Ellen Sinopoli Dance Company dancers rehearse while contributor Keith Earle looks on in the background (Gary Gold photo).
ALBANY A physics professor might seem an unlikely partner for a dancer, but University at Albany physics professor Keith Earle and The Ellen Sinopoli Dance Company pair up nicely. After a semester-long collaboration, they will present a culminating performance and lecture/demonstration illustrating where their crafts intersect.
Earle approached artistic director Sinopoli about working together after he saw her company perform a piece called “Spill Out” a few years ago. At the time, he was grappling with the problem of how to make the concepts of electric and magnetic fields more understandable to his students.
He had seen artists’ representations of physics concepts in various media, but he felt something was missing. After seeing Sinopoli’s work, he thought that dance might be the answer.
UAlbany was able to obtain funding for the project from the New York State Council on the Arts, the UAlbany Foundation and the University Auxiliary Services. Being on sabbatical gave Earle the time to commit to working with the dance company.
“What I like about working collaboratively is that the other people will give me challenges as an artist and choreographer to create dance,” said Sinopoli, who has collaborated with more than 25 artists of various backgrounds over the past 23 years. This is her first collaboration with a physicist.
WHAT: Seeing the Science, Envisioning the Invisible (performance) and An Interplay of Dance and Physics (lecture/demonstration)
WHEN: Performance: Friday, April 25, 7:30 p.m.; Lecture/Demonstration: Tuesday, April 22, 2:45 p.m.
WHERE: University at Albany Performing Arts Center, 1400 Washington Ave., Albany
HOW MUCH: Performance: In advance, $15; $10 for students, seniors and UAlbany staff. Day of performance: $20; $15 for students, seniors and UAlbany staff. Lecture/Demonstration: Free
MORE INFO: 442-3997, www.albany.edu/pac
“I did not know how these patterns would turn out,” she said. “I had to trust that my dancers and I had a craft that would actually accomplish this.”
Earle, Sinopoli and the dancers discussed various concepts, many of which were the same for both parties, such as force, precession, rotation and weight sharing. As for other concepts, they found they were talking about the same principles, but expressing them differently. Once they found a common language, it made the work flow more easily.
Sinopoli talked with her dancers about the concepts they wanted to explore and then let them improvise. “This really was structured improvisation on the part of the dancers with my input and their input on what they were seeing,” she said.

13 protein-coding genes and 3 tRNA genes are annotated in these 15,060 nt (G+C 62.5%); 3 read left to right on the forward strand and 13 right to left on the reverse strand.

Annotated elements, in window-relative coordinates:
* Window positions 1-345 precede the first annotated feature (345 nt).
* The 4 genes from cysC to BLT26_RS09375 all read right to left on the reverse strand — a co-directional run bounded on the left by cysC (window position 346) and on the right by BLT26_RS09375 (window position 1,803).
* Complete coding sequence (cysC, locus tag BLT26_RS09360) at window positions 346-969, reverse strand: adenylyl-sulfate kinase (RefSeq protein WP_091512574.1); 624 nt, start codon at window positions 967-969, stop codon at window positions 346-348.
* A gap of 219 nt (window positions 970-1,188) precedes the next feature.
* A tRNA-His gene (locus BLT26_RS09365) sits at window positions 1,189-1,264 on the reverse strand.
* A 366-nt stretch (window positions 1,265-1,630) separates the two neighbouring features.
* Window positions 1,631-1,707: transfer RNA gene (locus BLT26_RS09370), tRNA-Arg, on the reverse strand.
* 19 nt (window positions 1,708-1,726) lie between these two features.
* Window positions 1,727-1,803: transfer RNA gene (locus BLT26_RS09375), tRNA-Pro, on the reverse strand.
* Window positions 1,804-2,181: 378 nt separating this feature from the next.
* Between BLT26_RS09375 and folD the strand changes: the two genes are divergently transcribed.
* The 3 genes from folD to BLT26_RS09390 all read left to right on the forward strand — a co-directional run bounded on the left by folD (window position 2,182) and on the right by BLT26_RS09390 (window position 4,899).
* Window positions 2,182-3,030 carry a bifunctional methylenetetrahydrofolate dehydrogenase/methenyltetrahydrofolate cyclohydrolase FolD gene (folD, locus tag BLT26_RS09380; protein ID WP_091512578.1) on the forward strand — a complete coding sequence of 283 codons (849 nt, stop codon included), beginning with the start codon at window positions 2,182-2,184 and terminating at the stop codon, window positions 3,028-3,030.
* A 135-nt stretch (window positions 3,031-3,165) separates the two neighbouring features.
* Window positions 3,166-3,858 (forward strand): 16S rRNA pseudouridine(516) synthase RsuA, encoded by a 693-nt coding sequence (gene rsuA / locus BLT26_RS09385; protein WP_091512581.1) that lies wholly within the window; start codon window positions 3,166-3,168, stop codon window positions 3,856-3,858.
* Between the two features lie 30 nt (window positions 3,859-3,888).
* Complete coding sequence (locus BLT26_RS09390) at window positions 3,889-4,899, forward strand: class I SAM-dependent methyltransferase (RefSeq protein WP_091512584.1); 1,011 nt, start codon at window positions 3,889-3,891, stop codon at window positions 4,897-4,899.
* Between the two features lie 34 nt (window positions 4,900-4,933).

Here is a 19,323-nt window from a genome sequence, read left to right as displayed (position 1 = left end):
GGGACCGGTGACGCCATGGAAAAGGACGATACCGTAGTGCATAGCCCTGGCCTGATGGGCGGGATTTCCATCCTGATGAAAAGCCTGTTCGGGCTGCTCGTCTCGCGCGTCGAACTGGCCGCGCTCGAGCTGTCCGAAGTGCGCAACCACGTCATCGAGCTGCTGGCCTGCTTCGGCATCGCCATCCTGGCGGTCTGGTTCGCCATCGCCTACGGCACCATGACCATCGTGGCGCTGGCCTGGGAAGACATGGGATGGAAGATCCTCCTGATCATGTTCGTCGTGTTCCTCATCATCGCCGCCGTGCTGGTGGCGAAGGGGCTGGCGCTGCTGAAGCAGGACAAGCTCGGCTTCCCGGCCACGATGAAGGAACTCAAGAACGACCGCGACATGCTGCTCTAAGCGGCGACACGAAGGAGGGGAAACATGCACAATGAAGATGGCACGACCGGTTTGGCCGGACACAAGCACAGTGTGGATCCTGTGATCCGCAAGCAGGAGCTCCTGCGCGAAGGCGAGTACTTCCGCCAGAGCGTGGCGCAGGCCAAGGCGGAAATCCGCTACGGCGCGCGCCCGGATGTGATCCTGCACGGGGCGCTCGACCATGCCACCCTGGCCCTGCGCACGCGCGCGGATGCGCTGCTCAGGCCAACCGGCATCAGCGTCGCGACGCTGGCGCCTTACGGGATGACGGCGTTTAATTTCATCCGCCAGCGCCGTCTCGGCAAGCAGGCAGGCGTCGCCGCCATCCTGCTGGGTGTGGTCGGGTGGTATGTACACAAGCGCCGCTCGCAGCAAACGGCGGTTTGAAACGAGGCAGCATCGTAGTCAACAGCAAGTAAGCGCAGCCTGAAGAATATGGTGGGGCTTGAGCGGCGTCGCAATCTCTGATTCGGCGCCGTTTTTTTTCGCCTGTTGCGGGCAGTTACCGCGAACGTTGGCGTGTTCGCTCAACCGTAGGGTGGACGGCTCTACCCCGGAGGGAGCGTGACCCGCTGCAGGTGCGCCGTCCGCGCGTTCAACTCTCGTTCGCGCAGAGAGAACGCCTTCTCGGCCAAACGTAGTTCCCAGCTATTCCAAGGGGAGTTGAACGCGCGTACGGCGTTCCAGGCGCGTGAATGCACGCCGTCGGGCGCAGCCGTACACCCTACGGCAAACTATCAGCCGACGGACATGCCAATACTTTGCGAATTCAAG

From there, she drew from their interpretations, pieced parts of them together, embellished them, and added a rhythmical component. The piece had to fulfill two criteria: It had to be faithful to the physics concepts and be aesthetically pleasing.
During rehearsals, Earle made suggestions about what the dancers could add that would make it a truer interpretation of the concept. “What was interesting to me is that it was not a process of deletion, but addition,” he said.
The work required flexibility in body and mind. “The key was not being tied exclusively to one thought or one gesture, but to allow ourselves the freedom to let go a little bit,” said Earle, noting that idea is true of working in physics, too.
UAlbany physics professor Keith Earle motions to dancers. (Gary Gold photo)
The piece that evolved is “Texture of the Whole,” which explores concepts including quantum beats, force, symmetry/symmetry break-up, rotation, precession, and translational and rotational Brownian diffusion, using more than a dozen of the laws of physics.
The company will round out the performance with four other pieces from its repertory that Earle and his physics students selected because they illuminate other scientific principles. They are “Conceptual Fling” (2008), “Continuum” (2014), “Solo Flight” (2013) and “Filament” (2012).
Audience members don’t have to understand physics to enjoy the performance. “The audience is going to draw from their own experience,” Sinopoli said.
She cautions against trying to figure things out during the performance. “You don’t get the experience of the dance because you’re dissecting it too much. It’s better to let it wash over you.”
The written program will provide commentary from both the dancer’s and the physicist’s point of view. While Sinopoli and Earle give their interpretations, Sinopoli stresses that those are just “guideposts, not dogma.” She encourages audience members to relate to the dance in their own way.
During the lecture/demonstration, Sinopoli and Earle will explain and dissect the concepts presented in the dance. On display in the lobby there will be photographs of the dancers that explain the physics concepts, taken by Gary Gold, who documented the project.
Sinopoli anticipates that the work will have a life after this particular project, and she hopes to be able to bring her dancers to area schools to work with science students.